(JTA) — The translator of David Grossman’s 2017 Man Booker International Prize-winning novel, “A Horse Walks into a Bar,” donated half her winnings to a human rights watchdog group.
Jessica Cohen, who split the prize of 50,000 British pounds (approximately $64,000) with the celebrated Israeli novelist, gave half of her portion to B’Tselem, a Jerusalem-based organization that tallies “human rights violations in the Occupied Territories,” according to its website.
Cohen, who has also translated the works of Etgar Keret, among other Israeli writers, made the announcement Wednesday during her acceptance speech at London’s Victoria and Albert Museum.
“I’m not going to waste my breath hoping for change to come from the current Israeli administration, but I do hope that Israeli and Palestinian people can rekindle whatever shred of humanism and empathy they still have,” said Cohen, a Denver resident who was born in England and raised in Israel.
Grossman is also a prominent spokesman for a two-state solution and frequent critic of Israel’s right-wing government.
“It’s not easy to tell unflattering and uncomfortable truths, and it’s certainly not easy to hear them, but it is essential, not only in literature but in life, and I hope that organizations like B’Tselem can continue to do so.”
“A Horse Walks Into a Bar,” which was published in Israel in 2014 and released in English this year, is about a failing Israeli stand-up comedian and his memories of past loves, Jerusalem’s Romema neighborhood and his Holocaust survivor parents. It is the first Israeli work to win the prestigious prize.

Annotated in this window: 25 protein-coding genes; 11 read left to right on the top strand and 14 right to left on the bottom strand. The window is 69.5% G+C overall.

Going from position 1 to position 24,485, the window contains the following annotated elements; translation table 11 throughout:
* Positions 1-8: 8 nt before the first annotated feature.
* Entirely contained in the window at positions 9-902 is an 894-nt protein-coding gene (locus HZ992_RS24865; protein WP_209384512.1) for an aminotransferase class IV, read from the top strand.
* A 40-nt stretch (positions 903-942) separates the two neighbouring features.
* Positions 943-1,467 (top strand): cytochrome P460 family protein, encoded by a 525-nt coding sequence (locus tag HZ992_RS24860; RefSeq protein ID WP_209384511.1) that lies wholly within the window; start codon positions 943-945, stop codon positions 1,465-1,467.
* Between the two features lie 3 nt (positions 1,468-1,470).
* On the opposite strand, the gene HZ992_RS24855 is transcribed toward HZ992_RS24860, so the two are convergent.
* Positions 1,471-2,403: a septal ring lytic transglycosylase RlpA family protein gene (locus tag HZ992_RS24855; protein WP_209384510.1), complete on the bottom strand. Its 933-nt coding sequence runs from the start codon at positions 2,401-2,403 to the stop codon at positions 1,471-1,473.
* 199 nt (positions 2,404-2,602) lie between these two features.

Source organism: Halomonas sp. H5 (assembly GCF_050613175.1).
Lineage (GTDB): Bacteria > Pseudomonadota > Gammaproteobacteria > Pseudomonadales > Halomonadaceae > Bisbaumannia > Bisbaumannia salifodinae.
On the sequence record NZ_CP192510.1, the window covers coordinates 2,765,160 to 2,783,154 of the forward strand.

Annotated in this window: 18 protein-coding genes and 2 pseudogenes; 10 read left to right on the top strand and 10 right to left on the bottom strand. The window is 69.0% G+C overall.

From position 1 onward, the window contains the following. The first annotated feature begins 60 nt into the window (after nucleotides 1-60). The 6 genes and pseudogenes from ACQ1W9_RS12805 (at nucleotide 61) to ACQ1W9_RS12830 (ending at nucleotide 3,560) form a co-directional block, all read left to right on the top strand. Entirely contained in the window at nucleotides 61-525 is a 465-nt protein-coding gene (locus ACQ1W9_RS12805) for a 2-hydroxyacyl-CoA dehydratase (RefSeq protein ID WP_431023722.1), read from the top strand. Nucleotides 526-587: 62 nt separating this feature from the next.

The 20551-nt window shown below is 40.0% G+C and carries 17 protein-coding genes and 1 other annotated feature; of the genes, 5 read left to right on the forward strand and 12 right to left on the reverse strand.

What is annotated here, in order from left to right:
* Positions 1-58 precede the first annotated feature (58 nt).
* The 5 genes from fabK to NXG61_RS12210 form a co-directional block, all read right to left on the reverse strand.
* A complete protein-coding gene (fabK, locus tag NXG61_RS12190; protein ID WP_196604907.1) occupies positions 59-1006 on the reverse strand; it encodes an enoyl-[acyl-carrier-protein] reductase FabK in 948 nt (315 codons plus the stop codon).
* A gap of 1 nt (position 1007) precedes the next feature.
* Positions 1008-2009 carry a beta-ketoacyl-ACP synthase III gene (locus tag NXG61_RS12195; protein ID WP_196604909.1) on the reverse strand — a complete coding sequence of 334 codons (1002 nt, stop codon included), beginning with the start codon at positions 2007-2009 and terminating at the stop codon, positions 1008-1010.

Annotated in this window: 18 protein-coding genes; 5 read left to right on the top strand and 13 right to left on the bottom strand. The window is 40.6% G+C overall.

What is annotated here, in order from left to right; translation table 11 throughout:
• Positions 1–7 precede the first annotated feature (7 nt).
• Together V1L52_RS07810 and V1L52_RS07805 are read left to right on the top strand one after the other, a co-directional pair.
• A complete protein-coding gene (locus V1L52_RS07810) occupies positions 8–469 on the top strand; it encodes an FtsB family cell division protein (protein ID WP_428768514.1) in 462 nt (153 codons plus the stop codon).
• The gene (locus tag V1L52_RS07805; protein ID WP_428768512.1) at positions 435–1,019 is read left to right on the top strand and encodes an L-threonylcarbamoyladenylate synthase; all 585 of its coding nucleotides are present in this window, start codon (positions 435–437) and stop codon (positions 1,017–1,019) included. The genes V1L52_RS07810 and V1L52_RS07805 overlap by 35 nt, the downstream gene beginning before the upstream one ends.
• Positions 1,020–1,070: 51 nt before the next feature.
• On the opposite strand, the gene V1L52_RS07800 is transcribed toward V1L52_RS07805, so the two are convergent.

The Man Booker International Prize for fiction has been awarded every two years or so since 2004. Grossman is the first Israeli to win the award. Others shortlisted for the prize this year were Grossman’s fellow Israeli Amos Oz, for “Judas,” and the Argentine Jewish writer Samanta Schweblin for “Fever Dream.”
“Translation is more than just a job: it is part of how I live my life, ” Cohen wrote on her website‘s About section. “My identity is composed of multiple cultures in two languages. On any given day, I read newspapers and listen to music from Israel, England and the U.S. I speak both English and Hebrew regularly, and read books written in (or translated into) both languages. … Translation is a way to reconcile these parts of my identity and promote effective communication.”